Monday, 24 October 2016

Infinite Diversity, Finite Combinations 1.1.2

On Thursday I kicked off the second cycle of Trek episode comparisons with the awful-but-accidentally-prescient "Charlie X". Go check it out.

Thursday, 6 October 2016

Infinite Diversity, Finite Combinations 5.1.1

In which I guess I'm contractually obligated to write about the time I was contractually obligated to watch "Caretaker"... twice.

No Apologies for the Infinite Radness 1.1.16 - "I Miss You" (Blink-182)

One of those songs with a meaning that has changed over the years. Back in the winter of 2004, when "I Miss You" played within ten minutes of every time I tuned into MTV2, this was just one more sweet little alternative love song. A good one, sure, for lots of reasons. There's the echoing bass line and the ethereal piano. There's the heart-swelling climb of the cello that sweeps us into the chorus. There's the cribs from Caroline Thompson that underline the objective fact that Halloween is superior to Christmas. And there's the quite gorgeous line from Tom DeLonge about trying to fall asleep by counting the spiderwebs in his otherwise empty bedroom. It's a lovely little song. A triumph of - forgive me - all the small things. Ultimately, though, it's pretty familiar; one more tune about boys who have lost girls.

These days it reads rather differently. DeLonge has left the band twice now, and the song has shifted from two different boys missing their departed lovers to two men missing each other. Two broken relationships become one broken band. And really, it makes so more sense this way. Hoppus chants "I miss you" like he's spinning up a seance, summoning his band mate's shade. DeLonge fades in, guitar barely registering, and sings about the loneliness that suffuses wherever it is that he's ended up. He's missing and missed even whilst he's here; a singer haunting his own band as they mourn his passing.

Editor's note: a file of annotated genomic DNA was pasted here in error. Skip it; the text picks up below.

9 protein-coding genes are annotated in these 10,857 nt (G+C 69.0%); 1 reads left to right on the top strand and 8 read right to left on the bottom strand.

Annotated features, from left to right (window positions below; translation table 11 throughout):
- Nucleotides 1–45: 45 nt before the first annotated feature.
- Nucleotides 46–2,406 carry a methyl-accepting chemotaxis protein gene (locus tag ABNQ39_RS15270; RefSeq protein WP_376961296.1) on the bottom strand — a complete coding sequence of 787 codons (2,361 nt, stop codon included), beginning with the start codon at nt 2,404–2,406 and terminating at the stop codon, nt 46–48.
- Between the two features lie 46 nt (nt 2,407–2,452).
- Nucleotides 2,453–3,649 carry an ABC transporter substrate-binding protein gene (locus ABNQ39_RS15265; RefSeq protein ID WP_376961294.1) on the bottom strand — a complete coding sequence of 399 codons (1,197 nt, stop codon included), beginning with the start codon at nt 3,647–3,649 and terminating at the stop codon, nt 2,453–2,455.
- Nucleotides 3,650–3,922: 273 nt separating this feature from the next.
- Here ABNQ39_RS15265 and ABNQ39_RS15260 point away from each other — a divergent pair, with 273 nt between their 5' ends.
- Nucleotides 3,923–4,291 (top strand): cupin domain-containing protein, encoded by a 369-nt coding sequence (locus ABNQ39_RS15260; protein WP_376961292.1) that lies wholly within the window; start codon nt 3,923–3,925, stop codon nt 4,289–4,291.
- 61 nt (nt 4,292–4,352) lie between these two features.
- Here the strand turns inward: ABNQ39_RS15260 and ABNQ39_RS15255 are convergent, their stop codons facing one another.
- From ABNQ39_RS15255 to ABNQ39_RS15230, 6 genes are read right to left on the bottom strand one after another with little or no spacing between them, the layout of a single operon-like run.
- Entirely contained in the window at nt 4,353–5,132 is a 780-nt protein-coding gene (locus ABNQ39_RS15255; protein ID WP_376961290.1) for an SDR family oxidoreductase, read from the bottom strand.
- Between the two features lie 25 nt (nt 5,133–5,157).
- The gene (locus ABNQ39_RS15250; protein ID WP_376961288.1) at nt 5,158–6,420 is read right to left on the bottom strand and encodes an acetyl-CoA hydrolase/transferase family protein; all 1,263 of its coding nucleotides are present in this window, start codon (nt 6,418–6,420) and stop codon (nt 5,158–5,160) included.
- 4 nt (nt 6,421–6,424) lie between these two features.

Michael Stipe said once that what he was going to miss most following the breakup of R.E.M. was singing songs without Mike Mills harmonising beside him. He'd gotten so used to their duets that singing solo simply felt wrong. He could still hear Mills' voice in his head. Maybe that's the point where a band needs to disperse? When your band-mates are lodged so deep in your head that you hear their voice whether they're with you or not, what else is there for you to do together?

Don't waste your time. I can't not hear your voice anyway.

And then he's gone. A self-exorcism performed by singing his own leaving note. Hoppus' singing is no longer enough to keep him anchored. Better to burn out and fade away. Better to be missed when you're still here. Better to let the voice in your head slip into the shadows in the background.

He came back, of course. That's another story, though. One I probably won't tell. The reunion wasn't a disaster, and neither is the band's latest incarnation featuring Matt Skiba (someone I definitely will tell stories involving one day).  But none of it is what it once was.

None of it is what I miss.

B-side: I don't know who these young 'uns are but I like that one of them knows how to play the miniature gym-horse.